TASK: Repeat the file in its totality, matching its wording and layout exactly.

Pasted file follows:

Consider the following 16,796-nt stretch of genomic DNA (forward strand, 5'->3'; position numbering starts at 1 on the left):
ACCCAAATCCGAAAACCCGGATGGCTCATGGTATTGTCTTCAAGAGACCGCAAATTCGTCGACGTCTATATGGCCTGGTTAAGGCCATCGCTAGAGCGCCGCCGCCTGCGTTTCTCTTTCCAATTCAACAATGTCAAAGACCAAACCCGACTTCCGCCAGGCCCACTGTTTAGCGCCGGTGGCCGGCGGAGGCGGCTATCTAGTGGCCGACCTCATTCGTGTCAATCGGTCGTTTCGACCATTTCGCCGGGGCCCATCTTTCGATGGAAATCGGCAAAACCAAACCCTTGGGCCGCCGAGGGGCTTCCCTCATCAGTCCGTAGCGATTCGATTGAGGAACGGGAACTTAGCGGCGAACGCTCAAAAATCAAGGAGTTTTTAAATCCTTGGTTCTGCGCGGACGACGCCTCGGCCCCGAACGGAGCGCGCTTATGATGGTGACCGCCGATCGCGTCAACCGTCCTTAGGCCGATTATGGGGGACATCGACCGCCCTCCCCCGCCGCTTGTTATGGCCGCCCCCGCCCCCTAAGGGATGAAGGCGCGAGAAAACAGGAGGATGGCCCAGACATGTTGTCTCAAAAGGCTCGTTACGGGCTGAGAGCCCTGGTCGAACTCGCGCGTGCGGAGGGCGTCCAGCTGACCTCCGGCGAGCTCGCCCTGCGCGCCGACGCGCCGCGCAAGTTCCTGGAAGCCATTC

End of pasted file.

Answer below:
Consider the following 16,796-nt stretch of genomic DNA (forward strand, 5'->3'; position numbering starts at 1 on the left):
ACCCAAATCCGAAAACCCGGATGGCTCATGGTATTGTCTTCAAGAGACCGCAAATTCGTCGACGTCTATATGGCCTGGTTAAGGCCATCGCTAGAGCGCCGCCGCCTGCGTTTCTCTTTCCAATTCAACAATGTCAAAGACCAAACCCGACTTCCGCCAGGCCCACTGTTTAGCGCCGGTGGCCGGCGGAGGCGGCTATCTAGTGGCCGACCTCATTCGTGTCAATCGGTCGTTTCGACCATTTCGCCGGGGCCCATCTTTCGATGGAAATCGGCAAAACCAAACCCTTGGGCCGCCGAGGGGCTTCCCTCATCAGTCCGTAGCGATTCGATTGAGGAACGGGAACTTAGCGGCGAACGCTCAAAAATCAAGGAGTTTTTAAATCCTTGGTTCTGCGCGGACGACGCCTCGGCCCCGAACGGAGCGCGCTTATGATGGTGACCGCCGATCGCGTCAACCGTCCTTAGGCCGATTATGGGGGACATCGACCGCCCTCCCCCGCCGCTTGTTATGGCCGCCCCCGCCCCCTAAGGGATGAAGGCGCGAGAAAACAGGAGGATGGCCCAGACATGTTGTCTCAAAAGGCTCGTTACGGGCTGAGAGCCCTGGTCGAACTCGCGCGTGCGGAGGGCGTCCAGCTGACCTCCGGCGAGCTCGCCCTGCGCGCCGACGCGCCGCGCAAGTTCCTGGAAGCCATTC